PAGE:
Calving 101: dystocia, intervention and feeding

A veterinarian says knowing when and how to intervene in a difficult birth can improve the odds for both cow and calf

FORT MACLEOD, Alta. — Calving season is underway, or soon will be, on ranches across the Prairies and a refresher on handling calving basics can come in handy.

Dr. Melissa Moggy, speaking in her role with the Alberta Farm Animal Care Association, provided basic tips at the Feb. 11 Rural Roots Ag Days in Fort Macleod.

Minimizing problems at calving time “starts way before the cow is ever pregnant,” said Moggy. Careful breeding choices and judicious culling can reduce problems later on. So can providing adequate nutrition to cows particularly in the last two months of gestation, when the fetus grows the most.

The veterinarian warned against reducing feed to the cow herd late in pregnancy in the mistaken view that it will reduce the chances of calving difficulty.

“This is not true. Underfeeding the cow does not reduce calving difficulties,” Moggy said.

When a cow does begin the calving process, usually recognizable by isolating itself and showing signs of restlessness, this first stage should not last more than eight hours. If it does, it’s time to intervene, the veterinarian said.

The calf should be born within one hour of the appearance of the water bag, in the case of cows, and within 1.5 hours in first-calf heifers. The calf should emerge no more than an hour after the feet first become visible. Intervention is recommended if birth is taking longer.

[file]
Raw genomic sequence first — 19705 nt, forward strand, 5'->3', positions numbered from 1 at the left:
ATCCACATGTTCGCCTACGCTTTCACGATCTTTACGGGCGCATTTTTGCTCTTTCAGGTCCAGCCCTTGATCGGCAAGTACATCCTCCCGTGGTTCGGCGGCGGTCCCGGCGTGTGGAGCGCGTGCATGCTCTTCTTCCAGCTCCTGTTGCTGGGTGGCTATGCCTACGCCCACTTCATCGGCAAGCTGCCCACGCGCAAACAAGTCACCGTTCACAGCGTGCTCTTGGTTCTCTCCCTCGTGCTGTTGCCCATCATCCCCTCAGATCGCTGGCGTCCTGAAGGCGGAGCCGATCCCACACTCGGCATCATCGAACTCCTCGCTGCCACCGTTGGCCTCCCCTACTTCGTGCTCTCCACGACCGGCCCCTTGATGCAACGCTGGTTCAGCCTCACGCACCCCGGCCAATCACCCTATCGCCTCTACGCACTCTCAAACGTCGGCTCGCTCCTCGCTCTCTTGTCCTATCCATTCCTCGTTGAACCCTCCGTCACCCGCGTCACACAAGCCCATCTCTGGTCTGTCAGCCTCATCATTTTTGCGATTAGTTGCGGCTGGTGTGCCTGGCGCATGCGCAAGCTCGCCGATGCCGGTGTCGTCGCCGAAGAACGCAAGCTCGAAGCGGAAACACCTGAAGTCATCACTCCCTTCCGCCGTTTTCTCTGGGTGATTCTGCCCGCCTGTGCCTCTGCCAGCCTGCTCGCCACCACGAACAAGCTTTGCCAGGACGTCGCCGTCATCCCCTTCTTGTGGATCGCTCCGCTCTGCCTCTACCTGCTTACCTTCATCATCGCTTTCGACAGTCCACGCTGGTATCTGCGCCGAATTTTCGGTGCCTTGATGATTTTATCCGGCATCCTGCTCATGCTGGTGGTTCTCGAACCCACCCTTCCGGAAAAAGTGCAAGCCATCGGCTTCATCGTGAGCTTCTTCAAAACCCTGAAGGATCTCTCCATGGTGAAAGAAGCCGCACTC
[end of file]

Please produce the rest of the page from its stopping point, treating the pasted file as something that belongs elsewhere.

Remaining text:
Moggy said producers should call a veterinarian if they are unable to solve a calving problem within 20 minutes. That allows time for the veterinarian to respond before the life of the cow or calf is endangered.

Never involve more than two people in pulling a calf. If there’s a thought that more are required, it’s a sign of major problems best handled by a vet.

Moggy discussed the importance of ensuring calves receive colostrum within the first one to two hours after birth. Two litres at first followed by another two litres in six to 12 hours is ideal. Frozen or powdered colostrum, properly prepared, can be administered if the calf can’t or won’t nurse or if the cow won’t allow nursing.

In the case of purchased colostrum, Moggy said the package should indicate it is a replacement and not a supplement because the latter has lower antibody content.

Colostrum can be stored in the refrigerator within two hours of milking and for up to seven days. Though it can be frozen for up to a year with reasonable results, she advised against keeping colostrum longer than that.

She also noted colostrum should not be kept in a frost-free freezer because such appliances do not stay at a constant temperature.

When thawing frozen colostrum, do it in warm water and heat it slowly. Microwave thawing is discouraged.

“If you think of when you microwave a cup of soup, there will be sections that are burning hot … and freezing cold,” she said, and valuable proteins may be destroyed.

Moggy said providing pain relievers to cows post-calving is becoming more common.

“No one here doubts that calving is a painful process … for the cow and the calf,” she said.

Research indicates that provision of pain relief promotes cow recovery and appetite and improves milk production. Meloxicam, a non-steroidal anti-inflammatory, is the most common product used and it requires a veterinary prescription.

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